North Korea to blow up its nuclear test site in world-viewing: report

The new announcements provides more details on how North Korea will shut the doors on its nuclear test site

By Nicole Karlis

Published May 12, 2018 2:43PM (EDT)

Test launch of North Korean Hwasong-15 missile,  November 30, 2017 (Getty/KCNA via KNS)
Test launch of North Korean Hwasong-15 missile, November 30, 2017 (Getty/KCNA via KNS)

North Korean state news agency, KCNA, had an interesting announcement on Saturday morning: a plan is in place to blow up its nuclear testing site. The official dismantlement will likely take place in two weeks, and foreign journalists—some from the United States, will reportedly be invited to attend.

The announcement, which KCNA reported via the Ministry of Foreign Affairs, followed the news that Pyongyang pledged to refrain from carrying out unannounced missile tests, too.

Kim Jung Un and South Korean President Moon Jae-in also made a historic agreement in the South Korean village of Panmunjom in April when they agreed to denuclearize in return for peace. However, no concrete steps were outlined.

The site in question is the one that reportedly collapsed, the Punggye-ri complex, which Jung-un said in April he would shut down. The latest update provides more insight into the mechanics as to how the dismantlement will occur.

CNN reports:

International journalists will be invited to conduct "on-the-spot coverage in order to show in a transparent manner" how the nuclear site is being put out of use, with a dismantlement "ceremony" scheduled for as early as May 23, depending on weather, the news agency said.

Since space is limited, only journalists from China, Russia, South Korea, the United States and the United Kingdom will be allowed access, according to KCNA.

First, explosives will be used to collapse the tunnels, KCNA said. Then, entries to the site will be blocked and all observation facilities, research institutes and guard structures will be removed. Guards and researchers will be withdrawn, and the area surrounding the test site will be closed.

The news also follows U.S. Secretary of State Mike Pompeo’s visit to Pyongyang where he met with Kim Jong-un. Pompeo told reporters his conversations with the North Korean leader were “warm.”

"They were good conversations. Our conversations were warm, we were each representing our two countries" Pompeo said. "We talked about the fact that America has often in history had adversaries that we are now close partners with."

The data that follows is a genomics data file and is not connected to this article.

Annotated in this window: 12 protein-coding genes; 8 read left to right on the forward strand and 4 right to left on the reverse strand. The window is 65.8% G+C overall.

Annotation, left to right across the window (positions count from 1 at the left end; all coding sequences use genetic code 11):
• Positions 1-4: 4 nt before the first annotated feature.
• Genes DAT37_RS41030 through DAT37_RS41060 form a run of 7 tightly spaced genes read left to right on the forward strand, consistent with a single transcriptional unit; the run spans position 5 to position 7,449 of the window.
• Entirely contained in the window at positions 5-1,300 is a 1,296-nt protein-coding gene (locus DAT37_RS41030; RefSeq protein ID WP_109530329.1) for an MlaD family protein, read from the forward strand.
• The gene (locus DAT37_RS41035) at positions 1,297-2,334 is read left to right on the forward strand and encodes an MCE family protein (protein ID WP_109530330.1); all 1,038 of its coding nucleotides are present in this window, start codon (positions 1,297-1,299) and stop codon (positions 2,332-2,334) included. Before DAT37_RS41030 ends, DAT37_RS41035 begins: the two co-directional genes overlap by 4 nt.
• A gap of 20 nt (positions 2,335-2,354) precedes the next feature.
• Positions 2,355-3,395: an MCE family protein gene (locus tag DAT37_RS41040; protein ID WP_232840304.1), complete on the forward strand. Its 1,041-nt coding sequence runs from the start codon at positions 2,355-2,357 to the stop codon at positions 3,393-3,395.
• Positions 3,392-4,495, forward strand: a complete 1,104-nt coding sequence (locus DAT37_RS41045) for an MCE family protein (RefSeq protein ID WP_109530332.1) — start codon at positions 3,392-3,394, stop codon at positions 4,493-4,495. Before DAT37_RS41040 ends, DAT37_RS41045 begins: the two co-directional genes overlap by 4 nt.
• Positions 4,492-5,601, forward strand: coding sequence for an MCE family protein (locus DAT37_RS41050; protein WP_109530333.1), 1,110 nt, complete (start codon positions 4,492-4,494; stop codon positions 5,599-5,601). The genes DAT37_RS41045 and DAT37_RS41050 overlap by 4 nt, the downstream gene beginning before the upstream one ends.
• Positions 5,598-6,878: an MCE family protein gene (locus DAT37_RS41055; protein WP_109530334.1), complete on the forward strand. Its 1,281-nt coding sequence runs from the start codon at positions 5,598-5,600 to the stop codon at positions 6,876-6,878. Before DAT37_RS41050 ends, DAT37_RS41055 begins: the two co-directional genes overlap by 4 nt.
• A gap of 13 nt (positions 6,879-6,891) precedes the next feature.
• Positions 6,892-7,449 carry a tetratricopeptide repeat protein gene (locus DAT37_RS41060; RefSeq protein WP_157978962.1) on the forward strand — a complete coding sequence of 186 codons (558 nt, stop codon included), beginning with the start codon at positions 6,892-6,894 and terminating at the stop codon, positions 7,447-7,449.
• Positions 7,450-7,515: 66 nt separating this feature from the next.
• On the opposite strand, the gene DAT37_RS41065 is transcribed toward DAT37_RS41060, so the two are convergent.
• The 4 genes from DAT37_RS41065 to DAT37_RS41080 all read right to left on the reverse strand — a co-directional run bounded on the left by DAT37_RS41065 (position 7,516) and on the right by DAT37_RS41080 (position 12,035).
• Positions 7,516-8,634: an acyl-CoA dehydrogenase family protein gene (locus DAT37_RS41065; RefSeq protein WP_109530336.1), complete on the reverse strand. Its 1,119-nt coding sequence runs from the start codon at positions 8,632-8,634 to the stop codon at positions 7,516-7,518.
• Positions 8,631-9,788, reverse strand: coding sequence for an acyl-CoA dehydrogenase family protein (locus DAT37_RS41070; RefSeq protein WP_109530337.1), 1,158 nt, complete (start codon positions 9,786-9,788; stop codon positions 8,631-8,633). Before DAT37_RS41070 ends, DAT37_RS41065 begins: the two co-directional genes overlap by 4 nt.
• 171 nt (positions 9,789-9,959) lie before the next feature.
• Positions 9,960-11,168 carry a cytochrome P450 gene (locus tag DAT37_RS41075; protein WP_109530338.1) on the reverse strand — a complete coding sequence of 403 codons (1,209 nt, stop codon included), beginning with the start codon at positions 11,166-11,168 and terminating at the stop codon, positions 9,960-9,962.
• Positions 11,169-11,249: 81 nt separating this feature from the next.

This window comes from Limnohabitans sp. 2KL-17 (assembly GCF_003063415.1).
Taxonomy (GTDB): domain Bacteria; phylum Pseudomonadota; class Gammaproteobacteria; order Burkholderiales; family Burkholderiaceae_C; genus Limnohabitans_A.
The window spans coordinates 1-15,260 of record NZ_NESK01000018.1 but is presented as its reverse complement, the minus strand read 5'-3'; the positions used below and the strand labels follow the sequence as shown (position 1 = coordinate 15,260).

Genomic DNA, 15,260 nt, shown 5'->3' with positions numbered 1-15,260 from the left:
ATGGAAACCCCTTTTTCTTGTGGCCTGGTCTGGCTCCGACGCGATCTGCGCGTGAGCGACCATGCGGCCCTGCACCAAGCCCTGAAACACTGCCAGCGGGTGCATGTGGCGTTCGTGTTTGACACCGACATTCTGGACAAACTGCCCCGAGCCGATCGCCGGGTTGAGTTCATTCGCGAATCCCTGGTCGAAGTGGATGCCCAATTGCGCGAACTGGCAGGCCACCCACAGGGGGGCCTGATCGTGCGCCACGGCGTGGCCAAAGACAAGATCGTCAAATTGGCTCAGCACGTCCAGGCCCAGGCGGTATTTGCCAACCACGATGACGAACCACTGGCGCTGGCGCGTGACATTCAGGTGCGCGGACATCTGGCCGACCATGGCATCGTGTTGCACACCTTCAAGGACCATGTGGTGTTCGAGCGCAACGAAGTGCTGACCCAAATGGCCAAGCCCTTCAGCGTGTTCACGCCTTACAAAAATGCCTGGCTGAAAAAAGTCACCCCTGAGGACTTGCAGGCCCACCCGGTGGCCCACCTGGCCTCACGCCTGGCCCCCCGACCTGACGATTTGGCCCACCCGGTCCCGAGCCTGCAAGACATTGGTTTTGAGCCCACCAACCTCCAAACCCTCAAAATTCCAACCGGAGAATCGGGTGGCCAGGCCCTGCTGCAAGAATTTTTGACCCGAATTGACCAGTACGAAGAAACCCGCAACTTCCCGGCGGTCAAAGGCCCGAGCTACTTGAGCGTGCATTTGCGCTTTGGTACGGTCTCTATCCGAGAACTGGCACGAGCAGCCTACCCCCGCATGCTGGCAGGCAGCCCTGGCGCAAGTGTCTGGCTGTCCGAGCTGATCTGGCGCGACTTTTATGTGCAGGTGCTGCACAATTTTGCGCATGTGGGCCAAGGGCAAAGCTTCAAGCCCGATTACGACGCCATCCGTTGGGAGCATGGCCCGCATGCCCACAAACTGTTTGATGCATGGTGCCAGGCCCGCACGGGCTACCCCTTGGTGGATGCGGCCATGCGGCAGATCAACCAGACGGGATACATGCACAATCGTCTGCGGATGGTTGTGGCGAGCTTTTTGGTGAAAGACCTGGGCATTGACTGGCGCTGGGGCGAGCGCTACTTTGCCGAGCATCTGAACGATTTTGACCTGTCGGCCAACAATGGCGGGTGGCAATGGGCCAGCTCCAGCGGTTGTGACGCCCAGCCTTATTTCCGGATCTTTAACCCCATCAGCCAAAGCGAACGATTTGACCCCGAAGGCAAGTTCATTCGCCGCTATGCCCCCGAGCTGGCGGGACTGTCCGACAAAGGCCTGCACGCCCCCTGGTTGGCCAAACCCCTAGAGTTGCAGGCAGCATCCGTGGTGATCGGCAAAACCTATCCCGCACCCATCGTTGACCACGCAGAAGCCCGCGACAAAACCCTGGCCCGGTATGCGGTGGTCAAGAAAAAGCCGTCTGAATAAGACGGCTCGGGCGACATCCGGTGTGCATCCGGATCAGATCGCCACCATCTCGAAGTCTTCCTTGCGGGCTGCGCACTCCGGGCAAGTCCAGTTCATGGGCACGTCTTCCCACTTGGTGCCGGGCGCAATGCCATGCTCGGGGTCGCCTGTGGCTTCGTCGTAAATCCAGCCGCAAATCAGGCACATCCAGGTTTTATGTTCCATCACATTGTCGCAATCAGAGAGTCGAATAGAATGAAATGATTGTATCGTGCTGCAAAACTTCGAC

"There is a future brimming with peace and prosperity for the ... North Korean people,” Pompeo said. “America's track record of support for the Korean people is second to none. If North Korea takes bold action to quickly denuclearize the United States is prepared to work with North Korea to achieve prosperity on the par with our South Korean friends."

While all of the news appears to be positive, there are good reasons to remain skeptical. There have been a number of other occasions when North Korea and South Korea have pledged peace and it hasn't worked out.

Alex Bell, the Senior Policy Director at the Center for Arms Control & Non-Proliferation, told Salon when news broke about the North Korea Summit, it was wise to remain cautious.

“There’s not a lot of reason to trust the North Koreans based on our previous experiences with them,” said Bell, who was also the Director for Strategic Outreach in the Office of the Under Secretary for Arms Control and International Security at the State Department under the Obama Administration. “There is no way to know if this is a real and honest path to denuclearization of the Korean peninsula unless we try.”

The demolishment of the nuclear test site will be significant, and indeed, a spectacle to watch.


Nicole Karlis

Nicole Karlis is a senior writer at Salon. Tweet her @nicolekarlis.

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Related Topics ------------------------------------------

Kim Jong Un Mike Pompeo Moon Jae-in North Korea North Korea Nuclear Test Site Pyongyang